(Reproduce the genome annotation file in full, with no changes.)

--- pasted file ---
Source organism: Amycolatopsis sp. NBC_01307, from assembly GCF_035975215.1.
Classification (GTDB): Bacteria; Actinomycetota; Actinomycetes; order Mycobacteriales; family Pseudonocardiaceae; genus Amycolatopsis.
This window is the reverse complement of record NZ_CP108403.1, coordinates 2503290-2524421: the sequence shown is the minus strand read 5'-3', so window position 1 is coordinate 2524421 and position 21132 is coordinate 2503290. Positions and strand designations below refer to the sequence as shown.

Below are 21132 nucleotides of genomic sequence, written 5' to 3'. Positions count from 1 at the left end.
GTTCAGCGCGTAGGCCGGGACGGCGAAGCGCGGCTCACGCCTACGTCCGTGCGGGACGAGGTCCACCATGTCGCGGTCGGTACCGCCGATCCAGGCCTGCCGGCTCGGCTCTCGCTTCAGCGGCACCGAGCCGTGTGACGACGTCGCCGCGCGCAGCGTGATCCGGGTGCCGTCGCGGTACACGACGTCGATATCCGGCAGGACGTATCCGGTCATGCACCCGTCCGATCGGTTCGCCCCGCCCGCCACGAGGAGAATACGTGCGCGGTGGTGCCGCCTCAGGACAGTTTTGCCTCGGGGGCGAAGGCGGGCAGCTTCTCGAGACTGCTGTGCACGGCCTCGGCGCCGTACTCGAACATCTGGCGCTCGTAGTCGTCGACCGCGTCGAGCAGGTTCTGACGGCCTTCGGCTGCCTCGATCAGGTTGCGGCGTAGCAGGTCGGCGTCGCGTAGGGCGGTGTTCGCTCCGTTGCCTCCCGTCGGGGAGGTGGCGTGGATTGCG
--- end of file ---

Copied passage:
Source organism: Amycolatopsis sp. NBC_01307, from assembly GCF_035975215.1.
Classification (GTDB): Bacteria; Actinomycetota; Actinomycetes; order Mycobacteriales; family Pseudonocardiaceae; genus Amycolatopsis.
This window is the reverse complement of record NZ_CP108403.1, coordinates 2503290-2524421: the sequence shown is the minus strand read 5'-3', so window position 1 is coordinate 2524421 and position 21132 is coordinate 2503290. Positions and strand designations below refer to the sequence as shown.

Below are 21132 nucleotides of genomic sequence, written 5' to 3'. Positions count from 1 at the left end.
GTTCAGCGCGTAGGCCGGGACGGCGAAGCGCGGCTCACGCCTACGTCCGTGCGGGACGAGGTCCACCATGTCGCGGTCGGTACCGCCGATCCAGGCCTGCCGGCTCGGCTCTCGCTTCAGCGGCACCGAGCCGTGTGACGACGTCGCCGCGCGCAGCGTGATCCGGGTGCCGTCGCGGTACACGACGTCGATATCCGGCAGGACGTATCCGGTCATGCACCCGTCCGATCGGTTCGCCCCGCCCGCCACGAGGAGAATACGTGCGCGGTGGTGCCGCCTCAGGACAGTTTTGCCTCGGGGGCGAAGGCGGGCAGCTTCTCGAGACTGCTGTGCACGGCCTCGGCGCCGTACTCGAACATCTGGCGCTCGTAGTCGTCGACCGCGTCGAGCAGGTTCTGACGGCCTTCGGCTGCCTCGATCAGGTTGCGGCGTAGCAGGTCGGCGTCGCGTAGGGCGGTGTTCGCTCCGTTGCCTCCCGTCGGGGAGGTGGCGTGGATTGCG